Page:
Look beyond the tap.
Most of us these days care about how we treat our bodies. We opt for the more expensive organic produce, approach deli counters with a mindful eye and ask about the origins of our wines (and the preservatives used to bottle them) before pouring a glass. But what about our water sources? We happily take tap water at every restaurant, don’t change that Brita filter as often as we should and still purchase bottled water that is no more than municipal water funneled into a piece of plastic.
Despite the fact that American water sources have been regulated by the Safe Drinking Water Act since 1974, only 91 pollutants are closely regulated. Our H2O can come into contact with upwards of 60,000 chemicals at any given time. And a 2009 study found that as many as 45 different states pump water through our sinks that are contaminated to some degree with unregulated chemicals. These chemicals include but aren’t limited to byproducts of car emissions, fertilizers, pesticides, heavy metals like lead and mercury, pharmaceuticals and weed killers.
That’s right — yuck.
To best care for your health, you have to filter all of these elements out of your water in the same ways you avoid them with the foods you eat. And you have four different home filtration options worth knowing about.
If you don’t have a lot of extra money to spend on a fancy water filter, you’ll probably end up going the carbon route. Carbon filters don’t remove the most contaminants compared to your other options, but they’re incredibly accessible and dynamic. You can attach them to your faucet, connect them underneath your sink, use them on a countertop or go with the ones integrated into a water pitcher (like Brita).
Most carbon filters successfully remove lead, Polychlorinated biphenyls (or PCBs), pesticides and herbicides, chlorine, gasoline, radon, a small number of pharmaceutical drugs and some bacteria and parasites.
This filtration style is a lot more expensive than your carbon option, but it’s known to be that much more effective. Reverse-osmosis filters use water pressure to push the H2O through a semipermeable membrane that prohibits unwanted particles from passing through. So the filter catches the chemicals and heavy metals listed above, plus some that the carbon filters tend to miss. If you live in an area with high levels of pollution, it’s probably worth opting for this filtration style.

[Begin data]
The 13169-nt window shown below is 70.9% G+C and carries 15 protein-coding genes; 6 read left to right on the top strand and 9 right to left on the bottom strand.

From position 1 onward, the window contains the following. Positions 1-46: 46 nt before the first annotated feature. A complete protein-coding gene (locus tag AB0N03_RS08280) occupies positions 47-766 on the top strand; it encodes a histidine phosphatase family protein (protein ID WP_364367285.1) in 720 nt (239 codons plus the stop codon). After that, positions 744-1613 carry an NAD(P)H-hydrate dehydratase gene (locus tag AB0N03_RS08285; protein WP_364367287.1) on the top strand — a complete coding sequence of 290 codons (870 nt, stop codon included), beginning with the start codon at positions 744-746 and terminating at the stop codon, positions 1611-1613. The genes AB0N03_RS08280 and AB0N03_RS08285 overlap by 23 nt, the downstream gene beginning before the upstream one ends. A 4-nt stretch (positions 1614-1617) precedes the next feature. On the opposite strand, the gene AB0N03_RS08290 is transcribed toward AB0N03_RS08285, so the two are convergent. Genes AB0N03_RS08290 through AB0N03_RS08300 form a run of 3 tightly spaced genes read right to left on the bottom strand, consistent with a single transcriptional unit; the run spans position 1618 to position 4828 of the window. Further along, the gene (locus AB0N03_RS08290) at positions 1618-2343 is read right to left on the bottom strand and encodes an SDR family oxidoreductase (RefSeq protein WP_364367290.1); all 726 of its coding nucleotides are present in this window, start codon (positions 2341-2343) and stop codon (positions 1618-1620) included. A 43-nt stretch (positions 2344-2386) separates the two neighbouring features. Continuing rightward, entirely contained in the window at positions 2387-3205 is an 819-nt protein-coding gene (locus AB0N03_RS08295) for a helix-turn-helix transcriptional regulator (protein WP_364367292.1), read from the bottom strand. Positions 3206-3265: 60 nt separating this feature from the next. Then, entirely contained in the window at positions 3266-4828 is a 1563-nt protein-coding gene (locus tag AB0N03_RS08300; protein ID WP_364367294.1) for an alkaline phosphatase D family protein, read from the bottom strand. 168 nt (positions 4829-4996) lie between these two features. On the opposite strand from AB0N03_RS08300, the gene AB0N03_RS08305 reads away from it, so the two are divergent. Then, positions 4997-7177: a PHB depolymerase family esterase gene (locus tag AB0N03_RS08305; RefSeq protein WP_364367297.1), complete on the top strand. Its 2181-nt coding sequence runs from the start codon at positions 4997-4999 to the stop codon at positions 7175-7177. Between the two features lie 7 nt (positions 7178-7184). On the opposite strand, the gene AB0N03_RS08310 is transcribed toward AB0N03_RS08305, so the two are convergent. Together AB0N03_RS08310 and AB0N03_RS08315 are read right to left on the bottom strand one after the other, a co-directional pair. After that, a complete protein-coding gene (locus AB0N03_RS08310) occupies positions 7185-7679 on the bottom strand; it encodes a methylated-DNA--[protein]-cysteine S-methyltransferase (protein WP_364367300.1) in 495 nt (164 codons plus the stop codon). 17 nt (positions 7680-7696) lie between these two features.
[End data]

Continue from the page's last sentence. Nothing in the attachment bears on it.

If you have a few more dollars to spend, consider investing in a UV filter in addition to your carbon filter or reverse-osmosis filter. These systems use UV light to disinfect your water before it’s run through the other filter to remove the chemicals and heavy metals you don’t want in your body. So you’ll avoid exposure to additional bacteria and microorganisms that the other filtration systems might miss.
Water Distillation Systems
Finally, you have water distillation systems, which heat water to the point of vaporization and then condense the steam back into water. This process helps remove heavy metals, fluoride, bacteria, viruses and chemicals that have a higher boiling point than water because they remain at the bottom of the filter as all of the water molecules rise and escape. It’s worth noting that chlorine doesn’t have a higher boiling point than water, though, so if that’s your main qualm with your tap water source, opt for carbon or reverse-osmosis filtration systems instead.
At the end of the day, ask yourself which method best suits your needs and your budget and get to filtering ASAP. Your body will thank you.